Living in the Sunshine State has its advantages when it comes to weather, but there is a downside to nigh year-round beach time. Floridians need to contend with hurricane season, which leads to flooding, wind and other related damage. The purpose of insurance is to counteract those forces of nature, but it seems insurance companies in Florida have different ideas of what adequate compensation should be.
Since Hurricane Michael, homeowners have inundated these businesses with claims from basic repairs to restoration work. Unfortunately, there is a trend to deny those claims, leaving homeowners to pick up the cost while additionally paying increased insurance premiums. Florida state law has yet to act quickly on these fraudulent practices, but it may simply be the result of lacking the appropriate information.
Data in the right hands
One of the ways to bring light to this situation is by looking at claims reports from each insurance agency individually. According to The Gainesville Sun, a nonprofit organization asked one large insurance company to divulge its claims data so lawmakers and the public can get a better idea of how these processes work. The business has led strong and vocal opposition to the assignment of benefits, wherein the company itself has been the target of a number of lawsuits against rejected claims.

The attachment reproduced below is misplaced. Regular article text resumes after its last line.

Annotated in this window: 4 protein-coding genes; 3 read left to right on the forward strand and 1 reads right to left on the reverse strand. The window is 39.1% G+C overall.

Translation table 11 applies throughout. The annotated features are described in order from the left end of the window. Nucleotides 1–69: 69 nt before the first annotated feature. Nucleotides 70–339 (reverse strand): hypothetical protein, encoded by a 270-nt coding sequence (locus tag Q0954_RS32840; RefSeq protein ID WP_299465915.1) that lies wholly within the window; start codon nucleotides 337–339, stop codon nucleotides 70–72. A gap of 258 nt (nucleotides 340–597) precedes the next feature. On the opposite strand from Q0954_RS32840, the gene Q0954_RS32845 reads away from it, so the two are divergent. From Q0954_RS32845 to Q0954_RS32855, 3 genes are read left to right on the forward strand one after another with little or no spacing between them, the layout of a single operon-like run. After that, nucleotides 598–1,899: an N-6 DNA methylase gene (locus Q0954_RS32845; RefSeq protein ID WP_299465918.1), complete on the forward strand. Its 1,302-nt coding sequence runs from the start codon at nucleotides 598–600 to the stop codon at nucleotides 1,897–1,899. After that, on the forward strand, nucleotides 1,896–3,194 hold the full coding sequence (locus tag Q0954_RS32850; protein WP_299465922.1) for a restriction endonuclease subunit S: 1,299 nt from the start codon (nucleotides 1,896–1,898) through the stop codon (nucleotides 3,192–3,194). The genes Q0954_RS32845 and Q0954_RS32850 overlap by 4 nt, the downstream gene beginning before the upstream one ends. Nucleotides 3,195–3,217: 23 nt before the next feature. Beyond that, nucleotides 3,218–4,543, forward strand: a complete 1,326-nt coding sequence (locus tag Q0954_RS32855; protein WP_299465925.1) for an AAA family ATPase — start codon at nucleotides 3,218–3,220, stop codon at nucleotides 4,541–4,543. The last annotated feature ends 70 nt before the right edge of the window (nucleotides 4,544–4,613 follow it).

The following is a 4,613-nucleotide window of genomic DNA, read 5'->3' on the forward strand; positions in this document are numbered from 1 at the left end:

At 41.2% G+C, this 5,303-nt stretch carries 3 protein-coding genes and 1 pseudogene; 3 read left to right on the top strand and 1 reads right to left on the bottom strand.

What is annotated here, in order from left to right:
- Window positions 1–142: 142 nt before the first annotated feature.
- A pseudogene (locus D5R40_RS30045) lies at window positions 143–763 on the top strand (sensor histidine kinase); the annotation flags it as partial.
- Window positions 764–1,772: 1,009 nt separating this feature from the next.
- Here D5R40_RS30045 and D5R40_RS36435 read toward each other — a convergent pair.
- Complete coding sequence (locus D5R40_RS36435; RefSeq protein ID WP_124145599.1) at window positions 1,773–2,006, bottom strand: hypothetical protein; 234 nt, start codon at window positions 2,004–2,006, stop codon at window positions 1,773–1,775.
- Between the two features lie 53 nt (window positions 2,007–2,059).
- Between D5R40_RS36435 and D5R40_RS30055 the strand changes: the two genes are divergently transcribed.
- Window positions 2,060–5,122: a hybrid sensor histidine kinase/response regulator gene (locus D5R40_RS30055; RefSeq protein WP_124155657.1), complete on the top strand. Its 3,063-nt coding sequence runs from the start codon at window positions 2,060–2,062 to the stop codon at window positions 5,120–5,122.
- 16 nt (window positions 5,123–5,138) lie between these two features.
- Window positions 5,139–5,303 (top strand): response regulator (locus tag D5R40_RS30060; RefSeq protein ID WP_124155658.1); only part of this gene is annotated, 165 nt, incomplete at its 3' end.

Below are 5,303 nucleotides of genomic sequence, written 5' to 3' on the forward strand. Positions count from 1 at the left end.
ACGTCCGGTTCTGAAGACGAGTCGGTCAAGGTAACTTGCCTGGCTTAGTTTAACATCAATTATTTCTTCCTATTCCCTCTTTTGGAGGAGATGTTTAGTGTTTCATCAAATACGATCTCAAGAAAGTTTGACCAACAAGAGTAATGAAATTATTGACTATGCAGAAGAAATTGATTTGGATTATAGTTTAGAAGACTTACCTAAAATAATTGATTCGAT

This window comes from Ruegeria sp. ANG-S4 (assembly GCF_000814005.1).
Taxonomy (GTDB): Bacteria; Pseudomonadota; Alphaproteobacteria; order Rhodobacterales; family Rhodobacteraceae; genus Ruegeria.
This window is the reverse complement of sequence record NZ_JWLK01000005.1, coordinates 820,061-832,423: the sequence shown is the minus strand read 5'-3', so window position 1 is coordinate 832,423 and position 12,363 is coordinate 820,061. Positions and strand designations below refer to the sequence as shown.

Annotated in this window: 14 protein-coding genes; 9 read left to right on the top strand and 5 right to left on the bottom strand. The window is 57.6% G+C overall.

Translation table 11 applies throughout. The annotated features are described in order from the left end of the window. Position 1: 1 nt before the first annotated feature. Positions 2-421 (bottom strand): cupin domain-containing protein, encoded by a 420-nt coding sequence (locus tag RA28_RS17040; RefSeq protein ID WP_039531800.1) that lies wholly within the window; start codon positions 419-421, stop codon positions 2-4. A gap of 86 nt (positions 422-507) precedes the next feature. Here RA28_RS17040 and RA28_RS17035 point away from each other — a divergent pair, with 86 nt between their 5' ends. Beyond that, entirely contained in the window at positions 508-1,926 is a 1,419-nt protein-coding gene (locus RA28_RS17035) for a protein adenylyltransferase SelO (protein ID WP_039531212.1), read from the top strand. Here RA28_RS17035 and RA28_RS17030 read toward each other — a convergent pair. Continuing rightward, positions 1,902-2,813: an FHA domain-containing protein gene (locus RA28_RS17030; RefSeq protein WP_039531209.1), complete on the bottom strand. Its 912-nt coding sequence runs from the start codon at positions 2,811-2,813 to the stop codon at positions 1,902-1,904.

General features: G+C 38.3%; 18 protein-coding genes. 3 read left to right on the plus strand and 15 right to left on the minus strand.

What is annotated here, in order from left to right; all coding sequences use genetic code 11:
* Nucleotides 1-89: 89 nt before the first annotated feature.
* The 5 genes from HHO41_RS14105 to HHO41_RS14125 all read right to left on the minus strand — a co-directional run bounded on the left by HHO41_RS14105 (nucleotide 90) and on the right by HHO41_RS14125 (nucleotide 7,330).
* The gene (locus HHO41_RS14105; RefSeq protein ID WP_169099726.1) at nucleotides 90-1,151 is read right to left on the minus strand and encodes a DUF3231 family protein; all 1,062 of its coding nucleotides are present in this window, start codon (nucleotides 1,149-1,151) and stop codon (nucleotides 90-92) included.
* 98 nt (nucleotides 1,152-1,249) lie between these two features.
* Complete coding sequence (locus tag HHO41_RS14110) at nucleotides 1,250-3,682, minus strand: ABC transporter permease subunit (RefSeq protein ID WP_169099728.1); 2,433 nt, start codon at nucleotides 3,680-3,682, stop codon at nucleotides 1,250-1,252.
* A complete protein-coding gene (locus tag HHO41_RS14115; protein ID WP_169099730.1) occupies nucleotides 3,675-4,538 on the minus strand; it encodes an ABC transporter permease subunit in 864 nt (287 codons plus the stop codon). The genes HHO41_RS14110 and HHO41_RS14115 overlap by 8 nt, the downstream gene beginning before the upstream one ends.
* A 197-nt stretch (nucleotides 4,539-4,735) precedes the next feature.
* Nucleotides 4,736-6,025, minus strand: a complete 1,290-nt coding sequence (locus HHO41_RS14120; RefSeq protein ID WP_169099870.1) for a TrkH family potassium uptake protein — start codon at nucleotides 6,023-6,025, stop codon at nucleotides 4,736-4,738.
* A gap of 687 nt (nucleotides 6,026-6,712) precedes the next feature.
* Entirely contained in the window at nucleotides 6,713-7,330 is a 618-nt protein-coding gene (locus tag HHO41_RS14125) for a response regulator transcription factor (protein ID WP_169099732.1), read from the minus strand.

This insurance company is only one of many that seek to deny their customers adequate compensation for their loss. Undervaluing or rejecting claims has led to a spike in lawsuits that often result in judgments against those businesses. In effect, the costly practice of denying claims which in turn leads to legal action only serves to increase overall costs for insurance companies, contributing to even more rate increases.
People should not have to fight to get what insurance companies owe to them. Those who have had a claim denied or underpaid by an insurance company may be able to take action. By filing suit, customers help to bring light to this situation, giving Florida legislators the opportunity to delve into these practices more closely.